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Title: Moore, Sally to Pettit, John, 1874
CollectionArgentina - Pettit
SenderMoore, Sally
Sender Genderfemale
Sender Occupationunknown
Sender Religionunknown
OriginBuenos Aires, Argentina
DestinationMelbourne, Australia
RecipientPettit, John
Recipient Gendermale
Doc. No.
Partial Date
Doc. Type
Word Count926
Genredecease, cholera, family, correspondence
TranscriptBuenos Aires, July 13th, 1874.
My dear Cousin,
I have been along time thinking of writing to you, it is nearly six months since I sent you a number of the Standard and one of the daily news in which was announced the death of our dear Patricio, he was in good health and spirits on the day before his death, he had been amusing himself killing rats in the store with a friend of his until twelve o’clock at night and at a quarter to seven he called a young man who slept in the next room and sent him for the doctor and for one of his partners, who slept near his place, when this person arrived he seemed to be in great pain, he complained especially of a fearful pain about the chest and heart, this ceased after a short time so that Mr Feely his partner thought him better, but he raved and took convulsions and departed at about eight o’clock an hour and a quarter from the time that he had called for assistance, without a priest or one of his family near him and we within a half hour’s journey from him, he called for Mama and embraced Mr Feeley, thinking it was her. The Doctor said that it was one of the worst cases of Cholera that he had seen, in the papers it was announced as heart disease on account of the trouble the authorities put people to when anyone dies of cholera or of yellow fever, they burn and destroy things that perhaps were not near the patient and shut up the house by way of preventing the disease to spread and they don’t allow them to be buried in the Recoleta. Thanks be to God that we at least had the consolation of having him buried with his father, to Mamma this was a great comfort. I need not tell you my dear cousin how much afflicted we all are, he was the youngest and gayest, all life and fun, he used to come on Sundays and Holy days to dine with us and often remained until next morning, we miss him so much, he played the violin and sang very well, now all is silent, and our house will never be gay again, even to our cousins don’t like to come to the Quinta since he is gone.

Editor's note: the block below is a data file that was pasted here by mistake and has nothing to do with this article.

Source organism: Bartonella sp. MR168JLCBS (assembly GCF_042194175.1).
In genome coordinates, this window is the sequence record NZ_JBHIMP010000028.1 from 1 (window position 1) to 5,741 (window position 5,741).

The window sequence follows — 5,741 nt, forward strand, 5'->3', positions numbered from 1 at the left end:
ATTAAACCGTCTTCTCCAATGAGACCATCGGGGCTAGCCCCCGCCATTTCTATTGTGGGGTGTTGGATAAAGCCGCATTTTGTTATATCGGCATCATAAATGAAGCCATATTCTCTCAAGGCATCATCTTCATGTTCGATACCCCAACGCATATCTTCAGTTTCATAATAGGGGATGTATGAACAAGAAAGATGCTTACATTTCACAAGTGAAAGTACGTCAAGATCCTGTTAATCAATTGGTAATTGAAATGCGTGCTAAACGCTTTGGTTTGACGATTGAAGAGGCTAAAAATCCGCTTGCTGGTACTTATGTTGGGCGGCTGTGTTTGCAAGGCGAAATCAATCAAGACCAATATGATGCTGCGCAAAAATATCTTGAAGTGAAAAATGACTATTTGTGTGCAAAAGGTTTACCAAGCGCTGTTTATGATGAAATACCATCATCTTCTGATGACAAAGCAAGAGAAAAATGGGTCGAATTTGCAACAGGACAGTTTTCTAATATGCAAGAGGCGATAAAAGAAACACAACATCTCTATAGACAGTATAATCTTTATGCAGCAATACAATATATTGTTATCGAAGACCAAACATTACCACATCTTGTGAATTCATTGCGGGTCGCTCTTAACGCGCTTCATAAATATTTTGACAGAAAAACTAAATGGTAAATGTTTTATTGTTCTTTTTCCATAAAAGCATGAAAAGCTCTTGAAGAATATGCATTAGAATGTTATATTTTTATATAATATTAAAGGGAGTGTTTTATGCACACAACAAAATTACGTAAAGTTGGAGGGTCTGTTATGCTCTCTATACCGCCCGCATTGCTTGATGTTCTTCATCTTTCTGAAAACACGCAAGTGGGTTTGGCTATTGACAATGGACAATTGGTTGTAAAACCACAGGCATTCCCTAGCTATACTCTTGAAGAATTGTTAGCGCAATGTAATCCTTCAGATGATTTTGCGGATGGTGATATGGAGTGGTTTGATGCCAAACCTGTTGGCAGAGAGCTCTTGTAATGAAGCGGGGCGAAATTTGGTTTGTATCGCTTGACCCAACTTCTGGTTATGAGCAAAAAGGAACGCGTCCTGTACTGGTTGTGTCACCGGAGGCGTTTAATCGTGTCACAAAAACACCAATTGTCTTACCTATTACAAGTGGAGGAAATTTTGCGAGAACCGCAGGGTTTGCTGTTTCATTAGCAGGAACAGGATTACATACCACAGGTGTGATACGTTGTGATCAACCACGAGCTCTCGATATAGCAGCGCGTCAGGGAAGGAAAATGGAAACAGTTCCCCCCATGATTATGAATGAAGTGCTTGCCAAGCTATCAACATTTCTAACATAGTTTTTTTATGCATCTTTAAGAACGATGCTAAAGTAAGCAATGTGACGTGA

The terrible scourge cholera it seems is not to leave us, this time it came in December, and although there were not so many cases as before they were of a worse kind, more violent, some only lasting two or three hours, poor Patricio was very much afraid of it at first but at the time that he died he had got over it, at first he used to come home to sleep, or else go to Fannie’s which was much nearer to the store, but as the fear wore off him he thought it better to sleep in his own room at the store, God’s Holy Will be done it was to be so I suppose and he would have died just the same at home with us all, the case was too violent to admit of a remedy.
Poor Mama is getting only poor health she suffers very much from pains in her shoulders and general debility, we spent a month and a half in the Camp after Patricio’s death. John is her comfort now. Robert has been so long away from her that she does not miss him so much.
Fanny I think that I told you that she was married to Mr McLean Patricio’s partner, she has a young daughter a month old, the child is well but Fanny has not been very well since, she is getting better however and I hope that by the next time I write she will be quite well, she is great company to us now that she lives altogether in town. Aunt and all our cousins are quite well. Fanny’s oldest sister Anita had the misfortune to loose her husband on the 24th of April last, he had been sick for some months of disease of the lungs, she has two little sons. Our family is getting small by degrees and so many young people who have died from among us these few years past. This is a very severe winter in the camp, it is many years since there has been such a scarcity of grass owing to the want of rain in the Autumn there are dreadful losses in cattle and horses especially and in some parts of sheep also, this is all bad enough but what some people fear is that so many dead animals in the camps is likely to bring sickness.
Your cousin M. Roach now Mrs Porritt is well, she is living in Monte Video. Mr and Mrs Patrick Browne have gone to Ireland for a trip, they intend being away only for a short time.
I have not received a letter from you since one I received dated 10th August last you promised to write soon but I have received none since I received two papers about two months for which we are thankful. Now my dear John, I hope that you will not be long without writing to us. Poor Patricio never received an answer to his letter to you.
My mother and sister join me in love to you hoping that you are enjoying good health.
I remain your ever affectionate cousin, Sally Moore
For John Pettit